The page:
A well-deserved Playhouse curtain call
By MILAN PAURICH
Old-fashioned fun has been conspicuously absent on the community-theater circuit this season.
Sure, there have been unforgettable productions of Pulitzer-winning dramas (the Oakland Center for the Arts’ “Wit” and “Dinner With Friends”) and a spectacular Top Hat rendition of Stephen Flaherty and Lynn Ahrens’ socially conscious musical epic “Ragtime.”
But if divorce, terminal cancer and racism aren’t your idea of a jolly night out, the pickings may have seemed a tad on the lean side.
Thank heaven for the Youngstown Playhouse! The high-energy Playhouse production of “Curtains,” which opened to a packed house Friday night, is a veritable cavalcade of delights.
Michael Dempsey’s brassy, glitzy, well-nigh irresistible staging of John Kander and Fred Ebb’s 2007 Broadway hit officially announces the return of unadulterated pleasure to the area theater scene.
If “Curtains” is an example of what’s in store at the Playhouse under the tutelage of new Executive Director Mary Ruth Lynn, the old gray lady deserves to be around for another 100 years.
Largely stripped of the bone-weary cynicism that distinguishes Kander and Ebb’s most famous works (“Cabaret” and “Chicago”), “Curtains” just wants to entertain. Rupert Holmes’ book is an affectionate pastiche of both classic backstage musicals and Agatha Christie-style murder mysteries. (Think “And Then There Were None on 42nd Street.”)
And if the songs don’t quite grab you with the home-run swagger of an “All That Jazz” or “Maybe This Time,” the peppy score bounces merrily along, serving up one double (“Thinking of Him”) and triple (standout number “A Tough Act to Follow”) after another.
When the despised leading lady of Broadway-bound musical “Robbin’ Hood of the Old West” drops dead during the opening-night curtain call, Boston detective Frank Cioffi (Josh Lewis) is called in to investigate. Sequestering the cast and crew inside the theater, Frank begins his inquiry into the mysterious death of Jessica Cranshaw (Regina Reynolds). Since Frank also is an unabashed theater buff, he uses the opportunity to play script doctor for the troubled production. By the end of Act Two, Frank has not only cracked the case but fixed the show and won the heart of “Robbin’ Hood” ingenue Niki Harris (Lindsay Heath) as well.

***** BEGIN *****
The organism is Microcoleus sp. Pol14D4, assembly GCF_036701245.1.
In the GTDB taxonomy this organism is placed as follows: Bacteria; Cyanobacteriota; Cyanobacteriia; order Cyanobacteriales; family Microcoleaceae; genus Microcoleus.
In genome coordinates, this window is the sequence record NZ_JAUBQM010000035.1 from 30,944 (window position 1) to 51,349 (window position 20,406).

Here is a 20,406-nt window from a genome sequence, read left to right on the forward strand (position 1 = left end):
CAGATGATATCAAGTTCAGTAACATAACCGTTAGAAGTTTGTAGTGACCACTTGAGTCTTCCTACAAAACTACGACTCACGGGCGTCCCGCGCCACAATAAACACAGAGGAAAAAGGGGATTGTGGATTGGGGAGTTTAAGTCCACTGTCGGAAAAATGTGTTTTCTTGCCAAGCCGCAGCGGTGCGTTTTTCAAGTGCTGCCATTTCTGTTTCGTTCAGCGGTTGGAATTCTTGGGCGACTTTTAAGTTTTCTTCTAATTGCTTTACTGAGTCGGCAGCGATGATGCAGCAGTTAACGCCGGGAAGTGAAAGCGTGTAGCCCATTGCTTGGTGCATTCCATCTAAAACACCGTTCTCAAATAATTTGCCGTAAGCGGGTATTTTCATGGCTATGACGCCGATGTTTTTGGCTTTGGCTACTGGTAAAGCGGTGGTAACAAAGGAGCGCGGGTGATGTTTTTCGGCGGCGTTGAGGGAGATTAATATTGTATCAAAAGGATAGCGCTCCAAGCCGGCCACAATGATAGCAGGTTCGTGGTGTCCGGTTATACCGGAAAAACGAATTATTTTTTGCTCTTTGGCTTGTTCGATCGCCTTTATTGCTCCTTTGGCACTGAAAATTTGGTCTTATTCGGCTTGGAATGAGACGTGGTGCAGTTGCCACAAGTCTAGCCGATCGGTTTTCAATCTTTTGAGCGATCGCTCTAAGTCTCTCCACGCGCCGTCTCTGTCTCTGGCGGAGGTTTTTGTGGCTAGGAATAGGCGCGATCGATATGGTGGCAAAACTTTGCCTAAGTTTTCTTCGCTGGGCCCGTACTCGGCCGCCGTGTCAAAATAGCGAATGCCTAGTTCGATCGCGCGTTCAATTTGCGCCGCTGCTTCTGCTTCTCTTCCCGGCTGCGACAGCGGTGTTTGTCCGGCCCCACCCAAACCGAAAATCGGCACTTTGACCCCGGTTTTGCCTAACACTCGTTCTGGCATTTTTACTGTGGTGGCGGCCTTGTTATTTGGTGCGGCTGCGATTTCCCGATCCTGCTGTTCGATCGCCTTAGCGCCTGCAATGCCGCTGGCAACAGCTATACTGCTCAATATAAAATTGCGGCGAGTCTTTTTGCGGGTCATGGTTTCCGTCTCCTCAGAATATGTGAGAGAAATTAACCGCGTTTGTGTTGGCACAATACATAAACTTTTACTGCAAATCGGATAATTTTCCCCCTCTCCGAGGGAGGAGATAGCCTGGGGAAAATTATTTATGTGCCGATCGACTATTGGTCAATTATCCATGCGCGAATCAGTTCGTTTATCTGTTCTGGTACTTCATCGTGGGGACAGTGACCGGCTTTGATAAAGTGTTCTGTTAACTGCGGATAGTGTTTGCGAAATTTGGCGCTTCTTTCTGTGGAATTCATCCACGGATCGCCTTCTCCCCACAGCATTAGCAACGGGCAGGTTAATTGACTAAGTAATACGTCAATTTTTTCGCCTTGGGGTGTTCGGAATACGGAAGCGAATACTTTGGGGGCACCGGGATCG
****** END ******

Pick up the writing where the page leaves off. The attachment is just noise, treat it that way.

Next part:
In an astonishing Playhouse debut, Kent State senior Lewis delivers a bona fide star-is-born performance that’s as remarkably assured as it is effortlessly charming. Also terrific are Heath (another Playhouse first-timer), Geri DeWitt (tough-talking “Robbin’ Hood” producer Carmen Bernstein), Tom O’Donnell (so deliciously over the top as twitty British director Christopher Belling that he’s just about perfect), Eric Kibler (long-suffering co-producer Oscar Shapiro) and Rob Dumovic and Kayla Boye (two more wonderfully gifted YP newbies). Reynolds, Bernie Appugliese, Alan McCreary, Amy Russell and Glenn Stevens round out the bustling ensemble in stellar fashion.
One of the most eye-popping Youngstown Playhouse shows on record, “Curtains” features Broadway-caliber production values courtesy of Jim Lybarger and Cherie Stebner’s luxurious scenic design and costumes. (Kudos also to Backdrops Beautiful and JaDuke Scene Shop for their invaluable contributions.)
Musical director Gary Kekel does splendid work leading his seven-member orchestra (thanks to some snazzy new sound equipment, no YP show has ever sounded better), and choreographer Carrie Mazzuco clearly put her heart and soul into staging the many elaborate dance routines.
While Dempsey may lack New Castle Playhouse guru Michael Cavalier’s genius for staging dioramalike human tableaux (which might have come in handy with this super-sized cast), he maintains such a jaunty pace that you’ll hardly notice. Not even some second-act longueurs — or a few misplaced kicks and thrusts among the otherwise sterling chorus — can rain on Dempsey’s ticker-tape parade.
“Curtains” runs through next Sunday at the Youngstown Playhouse. For tickets, call 330-788-8739.